Amal Hassan sits quietly in an old office chair in a dark, abandoned cubicle at Catholic Charities in downtown St. Paul. Her face is framed by a finely stitched hijab that is her porthole to the world, and what a world Hassan has seen: Born in Mogadishu, Somalia, she has spent most of her life as a refugee, believing both of her parents were shot and killed during the civil war that lingers to this day.
In 1991, when Hassan was three years old, she left Mogadishu for Nairobi with her grandmother and two siblings. They took up residence in a one-room government apartment with no bed nor running water. By 2004, they secured passage into the United States, via Atlanta, where they lived with an uncle for several months before moving to the Twin Cities.
"It was just like heaven," she says of coming to America. "In my mind I knew this was the place where we were going to have a better life and achieve our goals."
And then, last November, something even more amazing happened: Hassan learned that her mother was still alive.
It happened when she was shopping in the produce section of Cub Foods. She ran into family friends who had just arrived home from Nairobi. They told her that they has seen Hassan's mother there.
"At first I couldn't believe it," Hassan recalls. "I ran to the lady and said, 'What? How can this happen? How?'"
Hassan's grandmother traveled back to Nairobi to see if it was true. It was. Filled with hope, Hassan set about the tedious bureaucratic task of bringing her mother to the United States.
"I've been calling her and I've been telling her that I'm trying my best for the process," Hassan says. "I'm still waiting. The law is not in my hands so I've just got to wait."
A recent decision by the U.S. State Department may keep Hassan and her mother waiting for the foreseeable future.
Hassan's mother would be eligible to come into the country under a P3 visa, part of a family-reunification program. Since the late 1970s, when it was created to help Vietnamese refugees bring family members to the United States, the P3 visa has reconnected thousands of families. The program allows an "anchor relative"—a family member already legally living in the United States—to apply to have nuclear family members join them, with the hope of maintaining bonds between parents and children, brothers and sisters.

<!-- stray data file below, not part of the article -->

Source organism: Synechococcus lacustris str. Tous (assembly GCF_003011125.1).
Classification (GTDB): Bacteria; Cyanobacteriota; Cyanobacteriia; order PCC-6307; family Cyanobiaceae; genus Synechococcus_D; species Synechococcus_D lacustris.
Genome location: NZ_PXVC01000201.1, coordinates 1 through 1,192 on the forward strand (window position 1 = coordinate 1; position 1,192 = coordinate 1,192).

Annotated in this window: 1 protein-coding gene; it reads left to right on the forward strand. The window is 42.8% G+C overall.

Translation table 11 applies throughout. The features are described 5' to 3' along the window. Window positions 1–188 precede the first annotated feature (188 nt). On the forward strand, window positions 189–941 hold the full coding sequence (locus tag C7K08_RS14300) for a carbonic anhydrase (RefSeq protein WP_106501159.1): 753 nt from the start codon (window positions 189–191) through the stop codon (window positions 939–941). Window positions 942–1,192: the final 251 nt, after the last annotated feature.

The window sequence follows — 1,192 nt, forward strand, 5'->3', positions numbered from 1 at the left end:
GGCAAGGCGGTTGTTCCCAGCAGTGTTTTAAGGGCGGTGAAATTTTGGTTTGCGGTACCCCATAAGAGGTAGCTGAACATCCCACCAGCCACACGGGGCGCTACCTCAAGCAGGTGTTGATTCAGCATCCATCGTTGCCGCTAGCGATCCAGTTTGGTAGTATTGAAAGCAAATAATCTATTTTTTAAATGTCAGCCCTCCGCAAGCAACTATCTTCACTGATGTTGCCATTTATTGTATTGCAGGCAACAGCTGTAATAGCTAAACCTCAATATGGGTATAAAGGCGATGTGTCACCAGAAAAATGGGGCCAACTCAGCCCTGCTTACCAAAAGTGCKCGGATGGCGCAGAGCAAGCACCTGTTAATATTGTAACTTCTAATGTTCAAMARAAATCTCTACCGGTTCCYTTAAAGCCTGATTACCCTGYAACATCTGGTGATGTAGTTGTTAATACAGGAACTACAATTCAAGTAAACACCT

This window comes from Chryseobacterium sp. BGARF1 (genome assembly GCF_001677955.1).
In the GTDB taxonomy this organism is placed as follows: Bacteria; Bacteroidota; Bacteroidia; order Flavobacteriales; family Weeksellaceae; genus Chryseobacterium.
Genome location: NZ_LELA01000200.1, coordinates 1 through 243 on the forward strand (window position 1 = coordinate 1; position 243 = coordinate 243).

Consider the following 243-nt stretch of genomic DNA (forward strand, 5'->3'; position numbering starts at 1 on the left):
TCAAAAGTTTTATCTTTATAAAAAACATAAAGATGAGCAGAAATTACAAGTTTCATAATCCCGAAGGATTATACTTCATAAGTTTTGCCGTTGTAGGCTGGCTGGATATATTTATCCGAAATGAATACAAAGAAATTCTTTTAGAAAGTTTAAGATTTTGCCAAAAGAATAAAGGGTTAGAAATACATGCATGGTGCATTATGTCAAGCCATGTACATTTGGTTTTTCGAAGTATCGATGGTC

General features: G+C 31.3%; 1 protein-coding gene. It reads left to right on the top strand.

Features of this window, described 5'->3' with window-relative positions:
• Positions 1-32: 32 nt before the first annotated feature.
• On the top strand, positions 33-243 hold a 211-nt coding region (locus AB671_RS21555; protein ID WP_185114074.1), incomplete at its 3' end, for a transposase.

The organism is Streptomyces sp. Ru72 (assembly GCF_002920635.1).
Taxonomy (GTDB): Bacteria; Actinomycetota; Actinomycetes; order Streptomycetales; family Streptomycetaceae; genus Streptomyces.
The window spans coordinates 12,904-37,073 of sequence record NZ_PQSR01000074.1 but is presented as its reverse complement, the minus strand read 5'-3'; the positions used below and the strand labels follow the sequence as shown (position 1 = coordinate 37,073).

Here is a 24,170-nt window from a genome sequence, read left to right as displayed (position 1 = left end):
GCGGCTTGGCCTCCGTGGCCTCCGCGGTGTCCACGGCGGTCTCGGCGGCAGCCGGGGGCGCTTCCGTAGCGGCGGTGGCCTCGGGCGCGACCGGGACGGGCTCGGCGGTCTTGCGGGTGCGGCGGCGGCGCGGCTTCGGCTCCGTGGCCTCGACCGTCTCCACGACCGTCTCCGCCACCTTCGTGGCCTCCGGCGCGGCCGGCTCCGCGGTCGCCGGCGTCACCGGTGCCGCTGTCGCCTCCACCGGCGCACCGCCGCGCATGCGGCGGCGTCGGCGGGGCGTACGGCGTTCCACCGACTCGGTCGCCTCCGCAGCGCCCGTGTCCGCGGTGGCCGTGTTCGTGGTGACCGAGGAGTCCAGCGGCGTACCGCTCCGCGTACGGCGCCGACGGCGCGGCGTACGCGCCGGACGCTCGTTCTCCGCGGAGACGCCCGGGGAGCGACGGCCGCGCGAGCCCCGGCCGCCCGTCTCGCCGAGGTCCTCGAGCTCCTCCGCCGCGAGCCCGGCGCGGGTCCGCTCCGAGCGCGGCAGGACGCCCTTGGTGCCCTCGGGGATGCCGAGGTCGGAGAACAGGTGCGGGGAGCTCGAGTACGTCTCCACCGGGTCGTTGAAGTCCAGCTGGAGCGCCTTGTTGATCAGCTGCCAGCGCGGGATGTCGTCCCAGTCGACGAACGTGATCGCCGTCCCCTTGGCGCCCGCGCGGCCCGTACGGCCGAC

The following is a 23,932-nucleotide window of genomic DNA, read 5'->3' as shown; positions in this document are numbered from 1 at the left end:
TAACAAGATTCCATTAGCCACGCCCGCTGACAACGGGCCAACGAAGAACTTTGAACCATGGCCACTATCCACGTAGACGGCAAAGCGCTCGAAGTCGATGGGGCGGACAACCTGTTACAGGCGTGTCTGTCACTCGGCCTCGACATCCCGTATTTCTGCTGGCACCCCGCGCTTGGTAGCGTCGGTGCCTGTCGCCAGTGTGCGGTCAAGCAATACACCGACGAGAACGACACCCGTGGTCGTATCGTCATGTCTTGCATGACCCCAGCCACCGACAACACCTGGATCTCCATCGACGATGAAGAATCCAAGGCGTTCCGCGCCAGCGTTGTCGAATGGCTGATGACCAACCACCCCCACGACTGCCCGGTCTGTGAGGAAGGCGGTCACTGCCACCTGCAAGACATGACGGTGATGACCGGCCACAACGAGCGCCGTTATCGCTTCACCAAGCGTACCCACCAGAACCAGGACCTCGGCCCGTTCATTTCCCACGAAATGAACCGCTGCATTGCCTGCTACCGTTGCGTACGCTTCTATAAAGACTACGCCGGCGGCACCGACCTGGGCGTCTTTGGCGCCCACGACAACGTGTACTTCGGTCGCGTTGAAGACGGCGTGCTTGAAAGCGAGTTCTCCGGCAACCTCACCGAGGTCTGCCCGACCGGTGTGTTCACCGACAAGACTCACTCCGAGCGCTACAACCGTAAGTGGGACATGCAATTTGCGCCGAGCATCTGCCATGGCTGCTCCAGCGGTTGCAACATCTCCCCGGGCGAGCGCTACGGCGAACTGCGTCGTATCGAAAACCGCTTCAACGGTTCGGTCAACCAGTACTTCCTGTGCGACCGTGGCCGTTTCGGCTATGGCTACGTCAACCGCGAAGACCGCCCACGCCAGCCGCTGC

Since 2003, the main beneficiaries of the P3 visa have been Africans, 35,000 of whom have gained entrance with the visa. Not all of them, it turns out, were legal. Last spring, a State Department investigation discovered widespread fraud within the program: People were claiming strangers as relatives for up to $10,000 a head.
In response, the State Department cracked down, adding a DNA test requirement to prove that family members are related.
"We had heard there was some fraud in the program, so what we wanted to do was check it out and make sure the law was being observed," says Todd Pierce, a spokesperson with the Bureau of Populations, Refugees, and Migration at the U.S. State Department. "This is the first time we've used DNA testing as a way to substantiate the results, and we found a very high fraud rate."
While the program is well intended, the sudden change and the lack of communication have thrown legitimate refugees into chaos.